Workforce analysis: HCM involves using data and analytics to extract valuable and actionable information that can be used to make decisions, improve process or staff efficiency, and identify current organizational needs. HRM focuses more heavily on the administrative processes required to hire, train, pay, and maintain employees. HCM is used to look for opportunities to add value to the organization through ongoing analysis. 

HCM Software Solutions Can Help

Colleagues looking at a document

HCM software solutions are products designed to help improve the employee experience with tools and resources for the entire employee lifecycle. They help organizations leverage strategic human capital management into functional processes that can lead to more measurable outcomes.

Some common features that you can find in HCM platforms include:

  • Talent acquisition tools: A unified HCM provides a seamless recruiting and onboarding process by centralizing candidate information in one place and allowing that data to flow directly into the employee file once a hiring decision has been made.
  • Employee data management: Employee data can be stored and updated within an HCM system in place of an human resources information system (HRIS) or paper employee records.
  • Talent management functions: HCM solutions can also be great tools for performance management. Administrators can assign goals, credentials, and learning requirements to employees, teams, and departments—which can all help develop your workforce while ensuring regulatory compliance.
  • Payroll: While some HCM tools leave out payroll, you can find payroll features in unified HCM platforms. These unified platforms can make payroll processing easier by automating shift differentials, secondary pay rates, labor allocations, and other special payroll needs.
  • Benefits administration: Again, this may only be found in unified HCM systems. When benefits administration is included, it can help streamline the benefits enrollment process by integrating with the system’s payroll function to automate deductions. HCM platforms can also be used to configure benefit plan eligibility and rules for various teams and roles.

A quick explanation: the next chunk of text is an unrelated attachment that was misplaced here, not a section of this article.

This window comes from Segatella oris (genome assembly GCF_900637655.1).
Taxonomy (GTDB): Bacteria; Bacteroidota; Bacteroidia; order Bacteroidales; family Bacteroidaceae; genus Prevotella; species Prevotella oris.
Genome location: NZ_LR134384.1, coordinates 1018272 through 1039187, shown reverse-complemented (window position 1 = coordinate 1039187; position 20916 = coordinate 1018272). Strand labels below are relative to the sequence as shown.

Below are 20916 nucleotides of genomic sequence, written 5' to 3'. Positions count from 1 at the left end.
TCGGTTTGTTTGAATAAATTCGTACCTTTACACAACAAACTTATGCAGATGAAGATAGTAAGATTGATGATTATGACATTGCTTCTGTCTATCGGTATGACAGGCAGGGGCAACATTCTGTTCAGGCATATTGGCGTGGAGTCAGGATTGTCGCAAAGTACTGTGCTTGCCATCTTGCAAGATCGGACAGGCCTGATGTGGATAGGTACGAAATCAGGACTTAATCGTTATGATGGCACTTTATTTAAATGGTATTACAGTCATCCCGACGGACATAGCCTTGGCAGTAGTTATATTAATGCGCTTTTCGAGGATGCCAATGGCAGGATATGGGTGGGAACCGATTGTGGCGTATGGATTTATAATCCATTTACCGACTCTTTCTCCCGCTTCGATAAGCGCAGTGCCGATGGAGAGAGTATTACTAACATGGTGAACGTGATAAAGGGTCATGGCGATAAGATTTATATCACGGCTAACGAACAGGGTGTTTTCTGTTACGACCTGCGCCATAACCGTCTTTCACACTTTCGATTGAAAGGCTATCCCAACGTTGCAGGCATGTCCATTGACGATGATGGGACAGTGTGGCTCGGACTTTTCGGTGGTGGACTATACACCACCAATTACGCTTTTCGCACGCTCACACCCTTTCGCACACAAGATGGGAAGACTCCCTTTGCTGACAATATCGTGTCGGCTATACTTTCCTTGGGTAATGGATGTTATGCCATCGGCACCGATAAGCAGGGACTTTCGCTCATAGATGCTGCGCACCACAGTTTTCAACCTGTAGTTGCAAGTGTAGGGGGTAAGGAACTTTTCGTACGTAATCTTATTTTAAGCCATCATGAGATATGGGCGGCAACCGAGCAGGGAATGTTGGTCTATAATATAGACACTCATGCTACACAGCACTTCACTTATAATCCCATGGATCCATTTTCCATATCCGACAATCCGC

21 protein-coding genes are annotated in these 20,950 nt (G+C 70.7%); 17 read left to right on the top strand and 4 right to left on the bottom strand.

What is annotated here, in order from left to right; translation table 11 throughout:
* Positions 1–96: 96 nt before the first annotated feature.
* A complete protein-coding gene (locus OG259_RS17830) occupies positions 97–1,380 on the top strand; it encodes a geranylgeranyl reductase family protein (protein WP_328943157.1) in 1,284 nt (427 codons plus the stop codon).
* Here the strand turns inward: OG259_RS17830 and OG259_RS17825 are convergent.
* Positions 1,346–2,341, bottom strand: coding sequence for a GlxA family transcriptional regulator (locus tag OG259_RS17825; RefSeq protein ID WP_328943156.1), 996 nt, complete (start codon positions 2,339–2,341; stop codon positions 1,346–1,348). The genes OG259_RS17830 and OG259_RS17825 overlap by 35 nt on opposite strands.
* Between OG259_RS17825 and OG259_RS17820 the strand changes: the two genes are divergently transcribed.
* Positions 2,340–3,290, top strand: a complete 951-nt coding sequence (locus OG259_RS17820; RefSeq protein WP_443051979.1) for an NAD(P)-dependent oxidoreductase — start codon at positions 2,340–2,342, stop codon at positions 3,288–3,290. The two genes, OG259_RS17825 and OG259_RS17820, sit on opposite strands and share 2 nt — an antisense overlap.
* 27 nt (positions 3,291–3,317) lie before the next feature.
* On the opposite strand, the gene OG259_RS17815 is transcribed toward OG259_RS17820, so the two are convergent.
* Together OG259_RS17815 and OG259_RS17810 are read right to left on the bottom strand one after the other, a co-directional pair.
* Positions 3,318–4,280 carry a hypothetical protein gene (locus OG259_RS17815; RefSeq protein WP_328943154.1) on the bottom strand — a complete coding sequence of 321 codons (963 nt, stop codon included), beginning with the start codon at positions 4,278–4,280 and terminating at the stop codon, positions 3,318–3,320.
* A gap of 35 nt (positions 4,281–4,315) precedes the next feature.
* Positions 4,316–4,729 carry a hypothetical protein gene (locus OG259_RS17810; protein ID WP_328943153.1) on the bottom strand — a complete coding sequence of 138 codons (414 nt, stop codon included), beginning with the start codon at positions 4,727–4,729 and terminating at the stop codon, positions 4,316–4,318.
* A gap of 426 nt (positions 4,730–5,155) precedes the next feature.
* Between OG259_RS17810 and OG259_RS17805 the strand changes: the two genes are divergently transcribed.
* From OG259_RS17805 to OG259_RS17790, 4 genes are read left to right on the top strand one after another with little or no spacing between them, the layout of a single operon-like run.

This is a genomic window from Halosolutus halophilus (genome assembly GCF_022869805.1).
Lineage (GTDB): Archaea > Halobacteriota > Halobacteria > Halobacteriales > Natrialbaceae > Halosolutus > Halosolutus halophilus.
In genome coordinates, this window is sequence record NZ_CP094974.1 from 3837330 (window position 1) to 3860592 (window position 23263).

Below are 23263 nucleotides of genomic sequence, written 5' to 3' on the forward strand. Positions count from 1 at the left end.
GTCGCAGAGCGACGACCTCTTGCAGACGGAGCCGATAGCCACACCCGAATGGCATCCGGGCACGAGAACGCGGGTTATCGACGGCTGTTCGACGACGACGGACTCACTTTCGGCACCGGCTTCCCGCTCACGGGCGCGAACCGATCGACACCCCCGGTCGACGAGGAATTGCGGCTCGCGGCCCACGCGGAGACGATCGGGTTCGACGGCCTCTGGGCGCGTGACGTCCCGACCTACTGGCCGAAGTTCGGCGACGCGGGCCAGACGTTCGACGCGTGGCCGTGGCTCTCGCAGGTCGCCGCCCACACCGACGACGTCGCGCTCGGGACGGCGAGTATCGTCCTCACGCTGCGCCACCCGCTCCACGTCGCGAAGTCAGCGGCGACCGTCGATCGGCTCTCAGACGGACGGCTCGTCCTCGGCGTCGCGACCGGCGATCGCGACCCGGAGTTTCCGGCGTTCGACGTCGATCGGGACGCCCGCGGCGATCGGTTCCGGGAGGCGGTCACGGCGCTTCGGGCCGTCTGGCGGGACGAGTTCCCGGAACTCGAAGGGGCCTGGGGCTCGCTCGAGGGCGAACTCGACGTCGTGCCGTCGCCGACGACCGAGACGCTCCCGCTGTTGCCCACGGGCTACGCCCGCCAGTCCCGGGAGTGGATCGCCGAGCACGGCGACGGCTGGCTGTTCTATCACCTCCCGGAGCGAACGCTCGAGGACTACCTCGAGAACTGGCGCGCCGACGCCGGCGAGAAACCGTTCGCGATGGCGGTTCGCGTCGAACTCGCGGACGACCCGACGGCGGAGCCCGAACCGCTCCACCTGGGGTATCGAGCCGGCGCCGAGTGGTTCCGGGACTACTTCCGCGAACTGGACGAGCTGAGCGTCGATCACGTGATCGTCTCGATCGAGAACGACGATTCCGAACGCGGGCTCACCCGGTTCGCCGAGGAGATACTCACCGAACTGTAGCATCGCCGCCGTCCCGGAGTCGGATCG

• Time and attendance: Time-tracking tools such as web-based and mobile time clocks, time sheets, and attendance reporting can be used to manage time and attendance compliance for onsite and remote teams.
  • Reporting: HCM systems typically provide reporting and analytics features. Business intelligence reporting tools help administrators or HR professionals get a clearer picture of what is going on with their workforce. These analytics can help them make more informed and strategic decisions on hiring, budgeting, and more.
  • Employee self-service: Employees can also enjoy the advantages of HCM platforms. While many of the features are targeted toward managers and HR team members, HCMs also provide employee-facing tools. Employees can access their time sheets, pay stubs, benefits information, performance goals, and more in a centralized system without having to get HR involved.

You may have heard of other HR software solutions such as HRIS (human resources information systems), HRMS (human resources management systems), or ATS (applicant tracking systems). Like HCM platforms, these are software solutions that support HR departments with different tasks. HCM systems often offer additional strategic tools like business intelligence and forecasting on top of traditional HRMS features. Top HCM systems also help organizations consolidate their people management functions into a singular unified system so that HR professionals and employees can access all of the data that they need in one place.

Step Up Your HCM With ContinuumCloud

Now that you know the answer to “What does HCM stand for?” and you understand the benefits of having an HCM system, you’re ready to choose an HCM platform for your organization. Streamline your HR processes and enter the new age of human capital management with a system designed to meet your needs.

ContinuumCloud’s unified HCM system is the only HCM solution designed to meet the unique needs of behavioral health and human service providers. Our HCM solution is powered by Position Control, which is a system of viewing and managing the workforce by positions rather than by individual employees. This allows organizations to set specific criteria for job roles, manage compliance and credentialing requirements by position, and budget for open roles. Position Control can also be used to keep track of how your actual labor costs are stacking up against your forecasted labor costs to see whether you have room in the budget to hire more labor and to keep better track of your expenses – an essential feature for managing the complex operations of behavioral health organizations.

Contact us to learn how ContinuumCloud’s HCM service can help your organization optimize your workflows and engage your employees.